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Product providers hit back at Which? criticism over risks

Structured product providers have hit back at Which? Money’s recent list that ranked structured products among its top 10 useless financial products for consumers.

The list features structured products alongside mobile phone insurance and payment protection insurance, branding them as “confusing, complex and costly products” people could be wasting thousands of pounds on each year.

The UK Structured Products Association says the report’s comparison of structured products with an Isa is confusing and argues they should be considered as part of a diversified portfolio.

A spokesman says: “In most cases, structured products achieve the returns investors expect and contribute to the performance of a diversified portfolio.”

Blue Sky Asset Management chief executive Chris Taylor believes the report’s broad-brush indictment of all structured products is unfair.

He says: “Unbridled and sweeping comment from publications that is potentially ill-informed is as much of a disservice to investors as bad providers and bad products. The key word is differentiation – not all providers or products are the same.”

Which? Money acknowledges not all structured products are the same but is concerned about the ways that they are marketed to consumers.

Which? Money editor James Daley says: “The true risks of structured products – such as counterparty risk, inflation risk or risk to capital – are too often downplayed or not mentioned at all. We will continue to advise all but the most sophisticated investors to give these products a wide berth.”


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There are 2 comments at the moment, we would love to hear your opinion too.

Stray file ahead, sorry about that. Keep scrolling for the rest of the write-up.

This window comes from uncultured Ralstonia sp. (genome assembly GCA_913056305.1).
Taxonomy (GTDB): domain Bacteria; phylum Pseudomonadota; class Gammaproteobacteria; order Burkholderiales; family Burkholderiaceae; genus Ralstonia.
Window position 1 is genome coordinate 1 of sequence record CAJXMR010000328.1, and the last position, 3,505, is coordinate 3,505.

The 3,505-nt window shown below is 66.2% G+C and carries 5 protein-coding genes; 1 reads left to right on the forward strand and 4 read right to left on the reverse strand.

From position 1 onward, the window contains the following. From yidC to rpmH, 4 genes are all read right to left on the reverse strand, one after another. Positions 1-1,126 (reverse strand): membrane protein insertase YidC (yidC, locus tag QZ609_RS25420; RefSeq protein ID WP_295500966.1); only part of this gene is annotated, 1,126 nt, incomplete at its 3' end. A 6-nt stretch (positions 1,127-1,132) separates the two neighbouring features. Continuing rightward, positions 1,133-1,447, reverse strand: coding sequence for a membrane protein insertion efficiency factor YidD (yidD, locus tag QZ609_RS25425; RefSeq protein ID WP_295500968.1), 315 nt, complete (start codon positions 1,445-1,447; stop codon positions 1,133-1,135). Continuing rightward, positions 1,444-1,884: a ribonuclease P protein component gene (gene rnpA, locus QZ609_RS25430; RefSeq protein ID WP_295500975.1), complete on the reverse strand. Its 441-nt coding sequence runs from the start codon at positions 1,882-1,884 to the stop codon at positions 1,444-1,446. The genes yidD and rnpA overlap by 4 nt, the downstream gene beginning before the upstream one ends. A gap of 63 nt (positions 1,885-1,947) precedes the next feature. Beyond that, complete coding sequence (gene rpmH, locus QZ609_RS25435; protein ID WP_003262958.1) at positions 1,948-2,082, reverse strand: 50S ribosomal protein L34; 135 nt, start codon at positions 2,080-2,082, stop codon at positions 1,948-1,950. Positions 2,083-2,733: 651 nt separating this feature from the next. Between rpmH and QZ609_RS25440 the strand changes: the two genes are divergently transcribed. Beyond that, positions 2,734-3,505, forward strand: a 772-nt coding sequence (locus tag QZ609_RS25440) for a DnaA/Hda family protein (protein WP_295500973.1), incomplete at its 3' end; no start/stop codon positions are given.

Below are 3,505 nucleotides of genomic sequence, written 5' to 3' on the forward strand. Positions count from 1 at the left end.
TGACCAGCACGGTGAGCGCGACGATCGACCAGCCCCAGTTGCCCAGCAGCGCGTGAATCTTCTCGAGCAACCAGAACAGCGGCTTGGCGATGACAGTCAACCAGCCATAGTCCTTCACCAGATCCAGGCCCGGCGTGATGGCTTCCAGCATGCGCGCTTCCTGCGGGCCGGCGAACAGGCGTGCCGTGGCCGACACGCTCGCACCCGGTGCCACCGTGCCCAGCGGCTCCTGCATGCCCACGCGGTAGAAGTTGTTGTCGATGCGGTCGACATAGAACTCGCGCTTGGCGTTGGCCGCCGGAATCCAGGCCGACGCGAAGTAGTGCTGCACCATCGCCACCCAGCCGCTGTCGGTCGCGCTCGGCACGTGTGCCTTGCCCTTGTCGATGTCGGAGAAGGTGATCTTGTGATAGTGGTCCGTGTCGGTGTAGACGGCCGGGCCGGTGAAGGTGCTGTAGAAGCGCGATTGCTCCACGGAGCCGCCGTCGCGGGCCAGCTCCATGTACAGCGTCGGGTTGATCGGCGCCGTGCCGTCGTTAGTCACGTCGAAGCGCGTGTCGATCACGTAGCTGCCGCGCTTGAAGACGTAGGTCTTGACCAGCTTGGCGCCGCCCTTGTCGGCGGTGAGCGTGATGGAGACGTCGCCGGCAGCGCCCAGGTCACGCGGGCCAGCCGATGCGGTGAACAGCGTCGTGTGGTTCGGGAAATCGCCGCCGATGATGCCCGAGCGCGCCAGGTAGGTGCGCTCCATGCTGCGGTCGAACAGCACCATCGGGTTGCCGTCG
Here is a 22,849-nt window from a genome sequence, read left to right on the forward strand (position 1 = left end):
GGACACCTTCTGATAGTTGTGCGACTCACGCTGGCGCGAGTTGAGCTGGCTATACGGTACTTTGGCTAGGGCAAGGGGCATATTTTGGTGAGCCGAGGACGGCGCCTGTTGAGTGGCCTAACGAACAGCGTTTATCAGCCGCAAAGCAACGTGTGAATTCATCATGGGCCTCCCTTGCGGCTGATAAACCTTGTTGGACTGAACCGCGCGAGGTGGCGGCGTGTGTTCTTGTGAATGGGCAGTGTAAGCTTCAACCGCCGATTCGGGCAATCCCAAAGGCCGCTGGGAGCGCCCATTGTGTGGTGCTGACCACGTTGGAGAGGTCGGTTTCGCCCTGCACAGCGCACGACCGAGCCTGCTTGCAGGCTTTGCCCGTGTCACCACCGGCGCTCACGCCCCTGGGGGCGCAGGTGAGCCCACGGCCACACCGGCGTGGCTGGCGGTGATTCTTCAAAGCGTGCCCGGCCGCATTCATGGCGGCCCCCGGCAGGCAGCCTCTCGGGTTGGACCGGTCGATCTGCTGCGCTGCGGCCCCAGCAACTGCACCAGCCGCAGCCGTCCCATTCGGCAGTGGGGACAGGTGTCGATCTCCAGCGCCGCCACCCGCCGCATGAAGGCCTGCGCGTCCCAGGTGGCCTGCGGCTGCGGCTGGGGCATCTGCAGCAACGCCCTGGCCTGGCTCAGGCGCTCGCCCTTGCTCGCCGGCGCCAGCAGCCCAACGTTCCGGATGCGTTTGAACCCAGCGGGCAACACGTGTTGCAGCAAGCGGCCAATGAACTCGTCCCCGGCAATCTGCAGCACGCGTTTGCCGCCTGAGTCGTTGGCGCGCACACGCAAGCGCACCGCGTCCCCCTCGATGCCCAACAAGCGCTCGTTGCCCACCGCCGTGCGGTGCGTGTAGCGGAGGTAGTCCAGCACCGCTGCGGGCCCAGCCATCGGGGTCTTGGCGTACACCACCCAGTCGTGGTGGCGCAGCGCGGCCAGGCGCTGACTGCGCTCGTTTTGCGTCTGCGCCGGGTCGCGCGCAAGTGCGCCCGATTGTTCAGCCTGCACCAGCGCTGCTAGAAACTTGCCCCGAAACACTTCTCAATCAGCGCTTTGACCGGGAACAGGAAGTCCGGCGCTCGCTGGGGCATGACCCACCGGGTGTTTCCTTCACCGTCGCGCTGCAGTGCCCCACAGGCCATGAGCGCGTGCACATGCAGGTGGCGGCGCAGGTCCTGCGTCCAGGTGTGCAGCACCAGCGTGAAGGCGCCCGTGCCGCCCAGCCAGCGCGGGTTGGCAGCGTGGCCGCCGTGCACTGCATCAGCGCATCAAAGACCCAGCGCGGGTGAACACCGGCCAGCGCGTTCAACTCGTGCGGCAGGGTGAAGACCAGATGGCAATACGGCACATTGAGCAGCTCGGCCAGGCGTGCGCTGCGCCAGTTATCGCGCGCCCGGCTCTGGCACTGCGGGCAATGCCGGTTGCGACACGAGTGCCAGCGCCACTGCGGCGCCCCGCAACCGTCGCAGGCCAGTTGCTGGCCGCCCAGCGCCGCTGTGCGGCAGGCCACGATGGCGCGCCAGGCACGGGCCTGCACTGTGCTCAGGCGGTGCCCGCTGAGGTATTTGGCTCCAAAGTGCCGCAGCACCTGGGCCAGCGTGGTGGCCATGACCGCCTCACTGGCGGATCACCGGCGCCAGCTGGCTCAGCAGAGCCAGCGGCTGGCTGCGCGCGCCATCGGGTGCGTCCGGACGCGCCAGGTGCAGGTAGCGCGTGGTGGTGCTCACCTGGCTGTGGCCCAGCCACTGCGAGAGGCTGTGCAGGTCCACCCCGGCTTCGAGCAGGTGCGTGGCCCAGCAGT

1. Structured products are vulnerable to mis-selling because of their inherent complexity, the counterparty risk, and lack of FSCS cover when the counterparty fails. How many of those people who have used these products in the past really understood the risk they were taking? Even now, 2 years after Lehman collapsed causing thousands of UK savers to lose their money in these products, the key facts such as counter-party risk and FSCS cover are still not being properly explained by some intermediaries and providers. It’s no coincidence that many PI insurers don’t want to cover IFAs for structured product- related claims.

  2. Sweeping statements are a problem. Not all structured products have counterparty risk and lack FSCS cover. We have used structured products which are deposit based and hence ARE covered by the FSCS limit of £50k (now) if held to maturity.
    One problem can be when clients originally have a structured deposit product which at maturity lulls the client in to a false sense of security with the marketing firm concerned, for instance Keydata who had the “Relax” deposit based ISA which paid a handsome return at maturity with NO counterparty risk and many people then rolled over the matured monies in to the “secure income plans”, which had no counterparty and little FSCS protection but relied on a model which now appears flawed (or fraud, we still don’t know which) as people are now finding to their cost.

    Which and other journalist don’t always get it right historically and it is easy to be wise after the event. I well remember Which’s endowment and with profit best by tables as well as the journalist from the times who wrote a glwoing report of Keydata’s life settlement plans which was sent to IFAs as part of the marketing.

    As with most things, the important thing is to spread risk and get a sensible asset allocation avoiding structured products is just playing to the crowds when what should be happening is ensuring people don’t put all their life savings in any one institution whether it be a bank deposit or a structured (non deposit) product as either way if you put more than £50k and they go bust, your money is at risk as there is no FSCS protection….. And what people seem to forget is that if the do a deposit based structured product with their bank and have cash on deposit too, they need to be added together when calculating the 50k limit. It is these issues which should be more focused on i.e. encouraging people NOT to allow their bank to hold everything with no protection and to spread risk/assets wider…

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